In 2016, pro-nuclear advocates won our first victories against the anti-nuclear Goliath, saving nuclear plants from closure in Switzerland, Illinois, New York and Sweden.
But the anti-nuclear establishment quickly struck back with a series of victories resulting in announced nuclear plant closures and cancellations in New York and Taiwan, adding to the heavy losses pro-nuclear advocates have sustained in California, Germany and Japan.
Now, in the wake of a financial crisis resulting from construction delays and cost overruns at two U.S. nuclear plants, the American nuclear giant Westinghouse has announced it might go bankrupt.
And South Korea, one of the great hopes for a global nuclear renaissance, appears poised to elect as president a man who is campaigning to shutter all of that nation’s nuclear power plants.
After I described just how desperate the situation facing nuclear is, a friend last week replied, “Knowledge is the antidote to fear.”
He told me a story about the operator of Fukushima Daiini — a nuclear plant down the road from Fukushima Daiichi, where three reactors melted down.
Daiini faced similar problems as Daiichi, but its operator responded differently. “He gathered everyone together and started putting information up on a white board,” my friend said.
“They got clear about what was going on. They kept the information flowing,” my friend explained. “And that allowed them to save the plant.”
The Antidote to Fear
Last year, EP and I were the first to note that the share of global electricity coming from clean energy had — against the hype — actually declined, in part due to the closure and cancellation of nuclear plants.
Even so, if you listen to some within the industry and government, nuclear’s doing okay. They note that there are more plants are under construction than at any time in the last two decades, and that there has been a proliferation of nuclear start-ups.
My colleagues and I wanted to get an accurate account of nuclear status based on a nation-by-nation, plant-by-plant assessment, and so over the last three months we researched and have now rated for the likelihood of opening and closing:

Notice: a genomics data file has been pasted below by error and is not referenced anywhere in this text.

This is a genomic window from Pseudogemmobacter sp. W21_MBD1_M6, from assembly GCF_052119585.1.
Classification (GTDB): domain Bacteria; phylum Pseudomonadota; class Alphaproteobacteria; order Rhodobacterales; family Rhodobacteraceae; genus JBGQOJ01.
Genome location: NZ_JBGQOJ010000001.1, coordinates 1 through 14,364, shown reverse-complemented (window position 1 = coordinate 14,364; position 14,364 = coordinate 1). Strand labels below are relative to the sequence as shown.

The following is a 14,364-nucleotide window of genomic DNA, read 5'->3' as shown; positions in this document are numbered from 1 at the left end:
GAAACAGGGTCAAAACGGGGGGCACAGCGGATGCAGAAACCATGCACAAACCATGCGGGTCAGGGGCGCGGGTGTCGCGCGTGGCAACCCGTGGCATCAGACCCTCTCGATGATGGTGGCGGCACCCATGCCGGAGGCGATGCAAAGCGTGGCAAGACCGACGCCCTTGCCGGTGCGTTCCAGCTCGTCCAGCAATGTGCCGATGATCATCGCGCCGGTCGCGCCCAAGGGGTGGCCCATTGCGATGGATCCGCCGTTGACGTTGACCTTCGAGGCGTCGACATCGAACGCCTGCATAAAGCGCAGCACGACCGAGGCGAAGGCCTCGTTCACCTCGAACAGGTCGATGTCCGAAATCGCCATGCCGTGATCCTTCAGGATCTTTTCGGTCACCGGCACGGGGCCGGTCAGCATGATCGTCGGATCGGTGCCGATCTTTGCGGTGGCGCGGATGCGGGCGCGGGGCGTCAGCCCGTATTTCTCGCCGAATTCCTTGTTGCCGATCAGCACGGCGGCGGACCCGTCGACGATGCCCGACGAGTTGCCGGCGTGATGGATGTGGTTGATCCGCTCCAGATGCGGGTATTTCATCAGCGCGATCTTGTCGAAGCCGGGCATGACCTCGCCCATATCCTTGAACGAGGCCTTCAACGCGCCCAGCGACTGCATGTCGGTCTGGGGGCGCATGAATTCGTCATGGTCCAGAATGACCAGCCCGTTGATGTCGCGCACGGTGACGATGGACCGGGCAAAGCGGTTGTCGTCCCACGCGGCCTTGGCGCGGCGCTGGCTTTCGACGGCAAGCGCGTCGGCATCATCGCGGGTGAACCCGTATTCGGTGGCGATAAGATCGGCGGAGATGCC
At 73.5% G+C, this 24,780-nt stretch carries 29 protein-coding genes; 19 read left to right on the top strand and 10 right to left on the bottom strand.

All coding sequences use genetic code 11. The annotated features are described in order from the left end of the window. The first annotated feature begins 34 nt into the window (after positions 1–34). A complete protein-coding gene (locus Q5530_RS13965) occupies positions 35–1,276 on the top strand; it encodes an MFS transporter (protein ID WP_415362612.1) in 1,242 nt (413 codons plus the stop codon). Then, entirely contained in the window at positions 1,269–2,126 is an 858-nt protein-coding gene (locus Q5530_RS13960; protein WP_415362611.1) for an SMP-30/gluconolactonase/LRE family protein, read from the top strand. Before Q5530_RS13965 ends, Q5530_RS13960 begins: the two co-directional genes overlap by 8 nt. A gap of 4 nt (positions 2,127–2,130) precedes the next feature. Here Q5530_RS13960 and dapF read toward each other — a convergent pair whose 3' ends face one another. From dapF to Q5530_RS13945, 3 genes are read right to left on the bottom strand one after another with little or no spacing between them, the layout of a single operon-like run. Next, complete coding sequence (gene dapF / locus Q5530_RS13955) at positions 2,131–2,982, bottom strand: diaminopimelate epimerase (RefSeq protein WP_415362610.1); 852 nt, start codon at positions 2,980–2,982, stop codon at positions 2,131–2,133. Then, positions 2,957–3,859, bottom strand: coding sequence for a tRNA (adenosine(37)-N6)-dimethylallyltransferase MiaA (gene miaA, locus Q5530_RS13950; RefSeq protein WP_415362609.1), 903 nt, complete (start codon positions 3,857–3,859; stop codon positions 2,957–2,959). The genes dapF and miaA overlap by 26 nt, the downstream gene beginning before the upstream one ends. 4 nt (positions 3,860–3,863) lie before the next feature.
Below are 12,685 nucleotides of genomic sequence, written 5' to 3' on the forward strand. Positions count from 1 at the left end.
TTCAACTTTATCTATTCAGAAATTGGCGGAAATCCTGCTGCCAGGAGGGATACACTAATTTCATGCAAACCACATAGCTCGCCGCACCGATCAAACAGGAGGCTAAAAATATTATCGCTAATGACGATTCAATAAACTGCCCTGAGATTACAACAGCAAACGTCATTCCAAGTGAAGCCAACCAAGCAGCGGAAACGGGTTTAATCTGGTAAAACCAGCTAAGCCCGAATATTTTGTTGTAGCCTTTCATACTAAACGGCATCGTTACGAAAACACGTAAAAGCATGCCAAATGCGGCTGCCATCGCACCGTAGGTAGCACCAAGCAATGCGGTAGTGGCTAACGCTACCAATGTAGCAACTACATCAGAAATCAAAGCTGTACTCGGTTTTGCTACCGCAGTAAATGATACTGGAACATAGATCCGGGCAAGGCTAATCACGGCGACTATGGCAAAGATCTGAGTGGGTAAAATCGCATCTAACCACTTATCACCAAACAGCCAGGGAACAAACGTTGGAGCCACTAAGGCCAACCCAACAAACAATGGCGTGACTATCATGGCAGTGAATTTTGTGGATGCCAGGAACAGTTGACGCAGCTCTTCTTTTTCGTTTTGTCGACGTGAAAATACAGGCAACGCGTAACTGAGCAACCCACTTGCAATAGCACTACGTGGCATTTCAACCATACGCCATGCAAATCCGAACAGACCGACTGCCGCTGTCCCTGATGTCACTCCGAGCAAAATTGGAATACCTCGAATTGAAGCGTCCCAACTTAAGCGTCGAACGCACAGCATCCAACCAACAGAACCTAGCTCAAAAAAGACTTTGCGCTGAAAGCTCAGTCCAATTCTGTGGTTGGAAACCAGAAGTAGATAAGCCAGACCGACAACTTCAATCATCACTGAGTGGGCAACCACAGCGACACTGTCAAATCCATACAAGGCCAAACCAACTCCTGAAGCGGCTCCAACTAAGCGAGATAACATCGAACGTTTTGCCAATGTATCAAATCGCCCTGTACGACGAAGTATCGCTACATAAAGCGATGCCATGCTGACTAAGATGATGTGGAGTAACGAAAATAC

- Every operating nuclear plant in the world;
- Every nuclear plant being built;
- Every nuclear plant being proposed.
We conclude that if nothing changes, more nuclear plants are likely to close than open between now and 2030.
If our forecast is correct, it would be a continuation of nuclear’s absolute decline since 2006, and an acceleration of its relative decline (as a share of total global electricity) since 1996.
When nuclear plants are cancelled or closed, they are replaced almost entirely with fossil fuels, and so this is bad news for clean air and the climate.
We are calling our ongoing assessment of progress being made toward meeting the goals of universal prosperity and environmental protection the “Energy Progress Tracker” (EPT).
This is not an academic exercise for us. EP is doing this because we want to prevent nuclear plants from closing and increase the number of plants opening.
As advocates for nuclear, EP could have a bias. Consciously or unconsciously, we might want to show that the situation is worse than it is, or better than it is, in order to raise fears or hopes, and money, or to motivate some other kind of action.
At the same time, we have an incentive to maintain our reputation for accurate, honest and cutting-edge analyses.
Whatever the case, in service of accuracy, honesty and transparency, we are publishing our national and plant-specific assessments, and inviting comments, particularly from those with local or national knowledge.
Going forward, EP will adjust our rankings in real-time according to real-world events and keep track of how our rankings changed over time, with accompanying explanations for why they changed.
For example, if presidential front-runner Moon Jae-in is defeated on May 9, we would likely change our assessment of South Korean nuclear.
No Nukes? No Climate
Over the last decade and a half I have been critical of those who claim the world will end imminently if we don’t drastically downscale our lives to save the climate. That’s bad religion and politics — authoritarian and demotivating.
Now, with my recent focus on nuclear power for ending poverty and mitigating climate change, a few friends have asked whether my views on climate have changed. Am I more worried about climate than I was before?
The short answer is yes. If nuclear plants were being scaled up globally at the rate France and Sweden did in the 1970s and 1980s, then I would probably be a “lukewarmer” — somebody who believes that humans are causing global warming, but that it probably won’t get too hot, or be that bad.